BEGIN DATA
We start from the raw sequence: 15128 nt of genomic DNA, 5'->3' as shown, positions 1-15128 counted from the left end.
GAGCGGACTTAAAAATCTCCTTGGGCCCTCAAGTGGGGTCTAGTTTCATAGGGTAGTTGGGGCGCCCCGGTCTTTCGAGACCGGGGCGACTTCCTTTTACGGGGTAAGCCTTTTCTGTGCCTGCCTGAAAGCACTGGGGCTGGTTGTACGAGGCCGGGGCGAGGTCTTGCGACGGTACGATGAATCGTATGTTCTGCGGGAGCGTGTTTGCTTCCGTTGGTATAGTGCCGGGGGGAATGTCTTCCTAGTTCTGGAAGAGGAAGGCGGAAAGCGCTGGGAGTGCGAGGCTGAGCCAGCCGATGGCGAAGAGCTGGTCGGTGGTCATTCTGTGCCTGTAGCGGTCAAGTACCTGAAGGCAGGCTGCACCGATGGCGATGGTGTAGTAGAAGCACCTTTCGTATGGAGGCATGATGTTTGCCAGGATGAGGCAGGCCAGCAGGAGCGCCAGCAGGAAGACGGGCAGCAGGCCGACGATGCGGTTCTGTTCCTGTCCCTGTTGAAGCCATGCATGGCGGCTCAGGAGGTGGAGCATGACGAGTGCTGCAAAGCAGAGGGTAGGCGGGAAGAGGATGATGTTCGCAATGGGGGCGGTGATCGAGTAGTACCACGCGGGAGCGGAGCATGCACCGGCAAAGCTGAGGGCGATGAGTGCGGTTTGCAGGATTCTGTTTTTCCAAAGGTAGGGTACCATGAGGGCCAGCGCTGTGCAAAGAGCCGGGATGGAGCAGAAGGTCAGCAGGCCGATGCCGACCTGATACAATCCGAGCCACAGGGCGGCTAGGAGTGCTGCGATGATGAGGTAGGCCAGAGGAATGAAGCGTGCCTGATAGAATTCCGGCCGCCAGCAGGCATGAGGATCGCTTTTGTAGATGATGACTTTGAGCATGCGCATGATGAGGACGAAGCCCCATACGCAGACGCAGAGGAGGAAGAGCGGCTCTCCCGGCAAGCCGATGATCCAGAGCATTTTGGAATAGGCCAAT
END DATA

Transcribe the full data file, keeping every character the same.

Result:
We start from the raw sequence: 15128 nt of genomic DNA, 5'->3' as shown, positions 1-15128 counted from the left end.
GAGCGGACTTAAAAATCTCCTTGGGCCCTCAAGTGGGGTCTAGTTTCATAGGGTAGTTGGGGCGCCCCGGTCTTTCGAGACCGGGGCGACTTCCTTTTACGGGGTAAGCCTTTTCTGTGCCTGCCTGAAAGCACTGGGGCTGGTTGTACGAGGCCGGGGCGAGGTCTTGCGACGGTACGATGAATCGTATGTTCTGCGGGAGCGTGTTTGCTTCCGTTGGTATAGTGCCGGGGGGAATGTCTTCCTAGTTCTGGAAGAGGAAGGCGGAAAGCGCTGGGAGTGCGAGGCTGAGCCAGCCGATGGCGAAGAGCTGGTCGGTGGTCATTCTGTGCCTGTAGCGGTCAAGTACCTGAAGGCAGGCTGCACCGATGGCGATGGTGTAGTAGAAGCACCTTTCGTATGGAGGCATGATGTTTGCCAGGATGAGGCAGGCCAGCAGGAGCGCCAGCAGGAAGACGGGCAGCAGGCCGACGATGCGGTTCTGTTCCTGTCCCTGTTGAAGCCATGCATGGCGGCTCAGGAGGTGGAGCATGACGAGTGCTGCAAAGCAGAGGGTAGGCGGGAAGAGGATGATGTTCGCAATGGGGGCGGTGATCGAGTAGTACCACGCGGGAGCGGAGCATGCACCGGCAAAGCTGAGGGCGATGAGTGCGGTTTGCAGGATTCTGTTTTTCCAAAGGTAGGGTACCATGAGGGCCAGCGCTGTGCAAAGAGCCGGGATGGAGCAGAAGGTCAGCAGGCCGATGCCGACCTGATACAATCCGAGCCACAGGGCGGCTAGGAGTGCTGCGATGATGAGGTAGGCCAGAGGAATGAAGCGTGCCTGATAGAATTCCGGCCGCCAGCAGGCATGAGGATCGCTTTTGTAGATGATGACTTTGAGCATGCGCATGATGAGGACGAAGCCCCATACGCAGACGCAGAGGAGGAAGAGCGGCTCTCCCGGCAAGCCGATGATCCAGAGCATTTTGGAATAGGCCAAT